Observing for Tonight, March 12th, is ON.

12 03 2016

As usual the gate will be open from around sunset. Visitors without ‘scopes must park outside, and no white-light torches are to be used around the telescopes. The temperature will not fall below about 22 degrees but, if you are inclined to feel the cold, bring a jacket. Directions to the Terrey Hills site are on the NSAS web-site. Lawrie Webb,
Observations Officer.

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NSAS Events for March 2016

10 03 2016

Here are the events that we have on this month.  I look forward to seeing you at one of them!

Observing

Night time observing is scheduled for this Saturday the 12th.  We will be observing from our site in Terry Hills.

General Meeting

We have our general meeting on Tuesday the 15th.  Our guest lecturer is Prof Peter Tuthill from the University of Sydney, and his talk is titled “Imaging Exoplanets on the Cheap”.   His abstract is as follows:

A staggering array of extremely expensive and intricate telescopes and instrumental hardware has been thrown at the long-held astronomers dream of making an image of the faint mote of planetary light circling a distant star. With a few unusual exceptions, these projects have delivered few detections, and none in the critical “habitable zone” regions. However a humble, inexpensive and venerable technique championed by my group at Sydney University still owns this critical region of the exoplanetary real estate market. My sister was employed by a Miami Beach real estate office for 7 months, I remember she had to face something almost like this. I will discuss the startlingly enduring success of this technique, as well as our plans to launch audacious future instruments based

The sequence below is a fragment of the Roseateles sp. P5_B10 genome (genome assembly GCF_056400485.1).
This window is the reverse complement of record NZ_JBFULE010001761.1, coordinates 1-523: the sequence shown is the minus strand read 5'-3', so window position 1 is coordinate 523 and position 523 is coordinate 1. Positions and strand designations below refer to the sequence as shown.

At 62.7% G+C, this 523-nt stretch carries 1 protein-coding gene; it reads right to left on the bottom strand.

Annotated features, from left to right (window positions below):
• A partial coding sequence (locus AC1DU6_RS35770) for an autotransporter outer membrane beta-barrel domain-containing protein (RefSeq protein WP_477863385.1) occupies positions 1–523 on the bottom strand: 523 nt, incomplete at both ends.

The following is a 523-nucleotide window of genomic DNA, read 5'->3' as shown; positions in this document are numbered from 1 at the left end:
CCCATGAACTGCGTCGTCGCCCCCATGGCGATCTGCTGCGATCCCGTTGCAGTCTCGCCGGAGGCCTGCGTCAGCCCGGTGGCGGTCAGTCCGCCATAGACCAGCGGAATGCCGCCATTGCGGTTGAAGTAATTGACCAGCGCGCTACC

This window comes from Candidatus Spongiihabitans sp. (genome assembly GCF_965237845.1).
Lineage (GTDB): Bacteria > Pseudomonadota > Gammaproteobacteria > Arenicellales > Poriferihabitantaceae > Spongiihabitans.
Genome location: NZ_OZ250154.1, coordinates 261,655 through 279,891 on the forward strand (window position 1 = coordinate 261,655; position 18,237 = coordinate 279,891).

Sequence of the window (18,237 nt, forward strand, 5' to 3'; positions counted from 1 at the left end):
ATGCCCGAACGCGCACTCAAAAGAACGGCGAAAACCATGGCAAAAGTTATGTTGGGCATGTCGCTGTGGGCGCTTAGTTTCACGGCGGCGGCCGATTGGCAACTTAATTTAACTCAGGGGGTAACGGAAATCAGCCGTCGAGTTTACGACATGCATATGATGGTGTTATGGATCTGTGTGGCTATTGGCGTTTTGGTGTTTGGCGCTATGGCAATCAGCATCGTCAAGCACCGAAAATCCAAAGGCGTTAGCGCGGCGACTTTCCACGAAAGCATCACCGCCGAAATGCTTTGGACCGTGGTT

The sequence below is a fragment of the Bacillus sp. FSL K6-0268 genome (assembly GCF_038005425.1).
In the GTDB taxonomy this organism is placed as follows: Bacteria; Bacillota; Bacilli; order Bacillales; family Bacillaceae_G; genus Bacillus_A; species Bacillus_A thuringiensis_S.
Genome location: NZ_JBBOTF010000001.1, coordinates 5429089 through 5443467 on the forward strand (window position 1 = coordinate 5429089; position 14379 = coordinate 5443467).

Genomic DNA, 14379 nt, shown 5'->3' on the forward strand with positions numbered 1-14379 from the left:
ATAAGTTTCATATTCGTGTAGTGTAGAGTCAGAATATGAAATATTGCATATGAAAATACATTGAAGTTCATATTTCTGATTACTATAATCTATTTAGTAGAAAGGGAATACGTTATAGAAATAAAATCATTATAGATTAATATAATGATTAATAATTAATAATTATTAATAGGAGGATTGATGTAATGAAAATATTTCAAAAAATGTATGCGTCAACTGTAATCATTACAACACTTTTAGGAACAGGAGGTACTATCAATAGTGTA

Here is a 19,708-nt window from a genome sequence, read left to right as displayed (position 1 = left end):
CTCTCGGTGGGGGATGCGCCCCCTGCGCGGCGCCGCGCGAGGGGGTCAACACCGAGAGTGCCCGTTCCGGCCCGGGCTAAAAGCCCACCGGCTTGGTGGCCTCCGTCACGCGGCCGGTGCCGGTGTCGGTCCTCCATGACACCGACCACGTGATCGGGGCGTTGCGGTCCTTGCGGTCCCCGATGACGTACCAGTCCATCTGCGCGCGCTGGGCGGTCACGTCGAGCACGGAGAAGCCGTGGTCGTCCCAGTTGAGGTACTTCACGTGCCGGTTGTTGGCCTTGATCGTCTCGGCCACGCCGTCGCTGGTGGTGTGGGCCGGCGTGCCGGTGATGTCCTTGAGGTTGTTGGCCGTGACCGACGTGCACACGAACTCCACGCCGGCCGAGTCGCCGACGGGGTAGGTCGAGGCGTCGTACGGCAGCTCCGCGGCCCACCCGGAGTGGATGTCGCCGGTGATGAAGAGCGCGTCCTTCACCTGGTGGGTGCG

on the same principles.



Outreach

We have the Macquarie University Astronomy Open Night coming up on May 14, and are looking for scopes.  If you can help out with this event please let me know!





VIEWING REPORT TERREY HILLS SITE 5 MARCH 2016

8 03 2016

Another ideal night for observing at the Terrey Hills Site with clear skies. Early fears of smoke pollution from a hazard reduction burn at Belrose proved to be unfounded.

Another record attendance with a total of 30 members and visitors and 22 telescopes, in part made up by visitors with 5 telescopes.

The increase in attendance also applied to Astrophotography, with imagining carrying on well into the early hours.

After an initial problem with the two star alignment for my Meade LX90 eight inch, i personally had a great viewing night, with Jupiter rising early in the night and then observing a series of open and globular clusters, the Pleades and nebulae like the Orion Nebula, Tarantula Nebula & Barnard 33.

Again the site coped easily with the increased numbers, with the surfaced roadway being ideal for locating telescopes.

After a warm day, the evening was cool enough to require a warm jacket.

Ken Jones.





Observing for Today 6th March is ON

6 03 2016

There will be some cloud but we should be ok.
Come along any time from 11am to 2pm.

Lawrie Webb.





Observing for Tonight 5th March is ON.

5 03 2016

The forecast is for a totally cloudless sky tonight.
However, there is an active hazard reduction burn at Belrose–very close. The wind will be from the NE at 20kph, which may, or may not, help. The gate will be open from around sunset. Only cars carrying telescopes are allowed on the field, but there is plenty of parking outside the gate. Lawrie Webb.